A nine-year-old Emirati boy has become the youngest person to score high enough on an international language test to meet university requirements.
Mohamed al Amiri, who was born and raised in Al Ain, scored 5.5 out of a possible grade of 9 in the International English Language Testing System (IELTS).
Now he says he wants to go to Harvard University in America, although he and his parents accept that he may have to wait a few years.
The result, which was confirmed by Fouad Charlie, the director of the IELTS centre at UAE University, was not the first time Mohamed has broken records.
At seven, he became the youngest person in the UAE - and the second youngest in the world - to pass the International Computer Driving Licence exam.
His parents say their son has been a prodigy since he was a baby.
"We were driving and I was pointing out the trees and birds and cars," said his mother, Bakhita al Fallahi. "He memorised everything and kept repeating them in both Arabic and English."
"He spoke much older than his age," his father, Salih al Amiri, said. "He had, and still has, a strong personality, he wouldn't cry like other kids. If he wanted to drink milk or something, he would tell me or his mum."
Mohamed's parents decided to send him to a private school and help him develop both English and Arabic simultaneously. He is also fluent in French.
"I sometimes read books in French," he said. "This year I have read over 50 books, some of which are in French."
Mohamed's love of books, and encyclopedias in particular, started three years ago when his parents took him to a library. His real passion, though, is science.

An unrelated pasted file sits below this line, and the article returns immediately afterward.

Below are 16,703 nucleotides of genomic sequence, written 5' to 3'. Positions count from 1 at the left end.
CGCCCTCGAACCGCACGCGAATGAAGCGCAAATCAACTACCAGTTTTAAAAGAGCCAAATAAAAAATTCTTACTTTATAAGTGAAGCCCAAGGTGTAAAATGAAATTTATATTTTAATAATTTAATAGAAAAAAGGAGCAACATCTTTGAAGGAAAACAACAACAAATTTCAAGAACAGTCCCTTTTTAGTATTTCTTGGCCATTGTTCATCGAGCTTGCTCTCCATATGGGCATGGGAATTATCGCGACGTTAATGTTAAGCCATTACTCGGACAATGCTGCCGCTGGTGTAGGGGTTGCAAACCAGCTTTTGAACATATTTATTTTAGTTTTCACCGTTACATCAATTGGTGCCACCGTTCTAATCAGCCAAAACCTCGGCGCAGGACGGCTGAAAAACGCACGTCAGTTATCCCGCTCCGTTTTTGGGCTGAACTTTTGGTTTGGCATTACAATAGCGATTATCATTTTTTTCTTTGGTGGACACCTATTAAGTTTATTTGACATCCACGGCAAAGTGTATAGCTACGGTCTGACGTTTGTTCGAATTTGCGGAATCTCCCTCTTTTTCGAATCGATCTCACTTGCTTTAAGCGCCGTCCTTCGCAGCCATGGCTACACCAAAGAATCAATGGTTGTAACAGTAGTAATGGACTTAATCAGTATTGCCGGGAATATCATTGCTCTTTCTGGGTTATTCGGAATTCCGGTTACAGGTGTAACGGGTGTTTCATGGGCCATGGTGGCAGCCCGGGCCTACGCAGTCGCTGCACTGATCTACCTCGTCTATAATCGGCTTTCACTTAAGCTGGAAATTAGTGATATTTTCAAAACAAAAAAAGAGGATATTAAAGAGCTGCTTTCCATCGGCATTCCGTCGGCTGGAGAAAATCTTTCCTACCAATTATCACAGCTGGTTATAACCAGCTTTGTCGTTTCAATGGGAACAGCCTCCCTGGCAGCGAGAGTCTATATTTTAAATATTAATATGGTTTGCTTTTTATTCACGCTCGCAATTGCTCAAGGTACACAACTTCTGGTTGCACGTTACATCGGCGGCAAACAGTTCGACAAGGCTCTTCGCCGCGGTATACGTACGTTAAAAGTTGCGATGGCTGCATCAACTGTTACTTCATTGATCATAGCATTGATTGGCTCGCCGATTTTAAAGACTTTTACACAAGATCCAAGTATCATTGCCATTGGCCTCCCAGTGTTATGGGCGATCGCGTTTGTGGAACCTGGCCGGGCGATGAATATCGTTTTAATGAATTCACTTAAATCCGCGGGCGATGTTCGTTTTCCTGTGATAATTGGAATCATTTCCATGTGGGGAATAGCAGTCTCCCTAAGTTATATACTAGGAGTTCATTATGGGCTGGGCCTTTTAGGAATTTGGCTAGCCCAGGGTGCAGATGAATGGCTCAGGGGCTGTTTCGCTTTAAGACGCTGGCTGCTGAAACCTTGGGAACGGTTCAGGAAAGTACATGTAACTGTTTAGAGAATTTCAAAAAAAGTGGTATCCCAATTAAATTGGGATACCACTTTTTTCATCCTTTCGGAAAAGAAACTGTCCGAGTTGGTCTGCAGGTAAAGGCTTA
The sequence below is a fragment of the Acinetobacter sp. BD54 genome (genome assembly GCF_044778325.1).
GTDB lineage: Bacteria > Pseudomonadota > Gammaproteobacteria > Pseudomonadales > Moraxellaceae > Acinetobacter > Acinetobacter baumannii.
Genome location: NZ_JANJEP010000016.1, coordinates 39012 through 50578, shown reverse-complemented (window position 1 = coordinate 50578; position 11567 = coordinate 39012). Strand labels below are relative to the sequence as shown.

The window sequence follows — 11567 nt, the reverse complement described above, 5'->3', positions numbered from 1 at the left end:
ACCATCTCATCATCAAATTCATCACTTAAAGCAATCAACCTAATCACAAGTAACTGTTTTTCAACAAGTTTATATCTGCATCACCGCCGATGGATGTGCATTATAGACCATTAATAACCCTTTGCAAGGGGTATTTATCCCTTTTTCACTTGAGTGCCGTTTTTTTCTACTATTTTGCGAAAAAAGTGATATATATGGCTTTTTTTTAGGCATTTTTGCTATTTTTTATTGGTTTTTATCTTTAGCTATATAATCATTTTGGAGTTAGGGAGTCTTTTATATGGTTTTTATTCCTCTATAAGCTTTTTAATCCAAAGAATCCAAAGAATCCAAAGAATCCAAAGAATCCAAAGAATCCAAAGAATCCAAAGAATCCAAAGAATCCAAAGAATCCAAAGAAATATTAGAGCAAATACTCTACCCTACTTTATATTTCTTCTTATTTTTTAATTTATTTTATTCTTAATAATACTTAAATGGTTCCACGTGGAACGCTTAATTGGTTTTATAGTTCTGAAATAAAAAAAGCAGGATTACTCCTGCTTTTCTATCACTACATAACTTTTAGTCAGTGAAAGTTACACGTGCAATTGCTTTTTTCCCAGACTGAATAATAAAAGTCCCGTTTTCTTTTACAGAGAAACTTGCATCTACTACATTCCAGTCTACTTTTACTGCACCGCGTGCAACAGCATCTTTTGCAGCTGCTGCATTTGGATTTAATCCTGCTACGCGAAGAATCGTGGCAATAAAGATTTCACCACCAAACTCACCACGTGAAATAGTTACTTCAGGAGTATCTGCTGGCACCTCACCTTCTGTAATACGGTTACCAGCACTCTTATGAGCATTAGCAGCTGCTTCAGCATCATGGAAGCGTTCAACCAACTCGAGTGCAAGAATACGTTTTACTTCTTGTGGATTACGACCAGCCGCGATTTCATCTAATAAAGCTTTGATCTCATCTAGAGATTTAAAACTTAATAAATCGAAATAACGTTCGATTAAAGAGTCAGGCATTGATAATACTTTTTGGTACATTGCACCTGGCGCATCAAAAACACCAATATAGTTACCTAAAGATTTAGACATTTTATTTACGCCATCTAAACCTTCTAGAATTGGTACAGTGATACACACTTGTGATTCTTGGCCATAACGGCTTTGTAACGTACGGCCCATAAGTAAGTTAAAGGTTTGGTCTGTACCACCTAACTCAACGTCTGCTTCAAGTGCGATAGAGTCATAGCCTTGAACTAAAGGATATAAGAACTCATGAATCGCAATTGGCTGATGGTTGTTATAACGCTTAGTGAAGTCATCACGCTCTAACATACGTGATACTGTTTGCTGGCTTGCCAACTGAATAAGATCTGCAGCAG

"I want to be a scientist in energy," he said. "This field is new and not many people are in it from the UAE and in a new field, citizens of the country need to be in these fields.
"I want the UAE to become a better place gradually and later become the best in the world.
"This has to be gradual. What goes up fast, comes down fast."
Mohamed has already started to make university plans.
"I want to go to Harvard in the United States," he said.
"It is famous for being a great university and it's stronger than other universities, including Cambridge. I will then come back to work here. The most important things to me is to be a very important man in the UAE and not be forgotten when I pass away."
Until he is old enough to go abroad, his parents are struggling to work out what to do with him.
"We wish there is a way for our son to skip school years," his mother said. "He should be in mid-secondary, but we tried everything, and the teachers have too, but it hasn't been possible."
His English teacher, Helwa Ahmed, has tried to help keep him engaged by giving him extra work.
"The way he writes and presents his work is fabulous," she said. "I sometimes give him extra projects and extra vocabulary."
Mohamed has had some trouble blending with his classmates in grade five.
"Sometimes my friends don't understand me - if they don't I just go off at break time and eat my lunch quietly, there is no point is wasting my time," he said.
Mohamed's parents will continue to push him to reach his potential and make his country proud.
"He is very patriotic to his country, he gets teary every time he hears the national anthem," his mother said.
"He is happy that his accomplishment is by him, an Emirati, to show others that Emirati children can do a lot."
That sense of patriotism is echoed by Mohamed. "What I did is for the UAE and for the rulers," he said.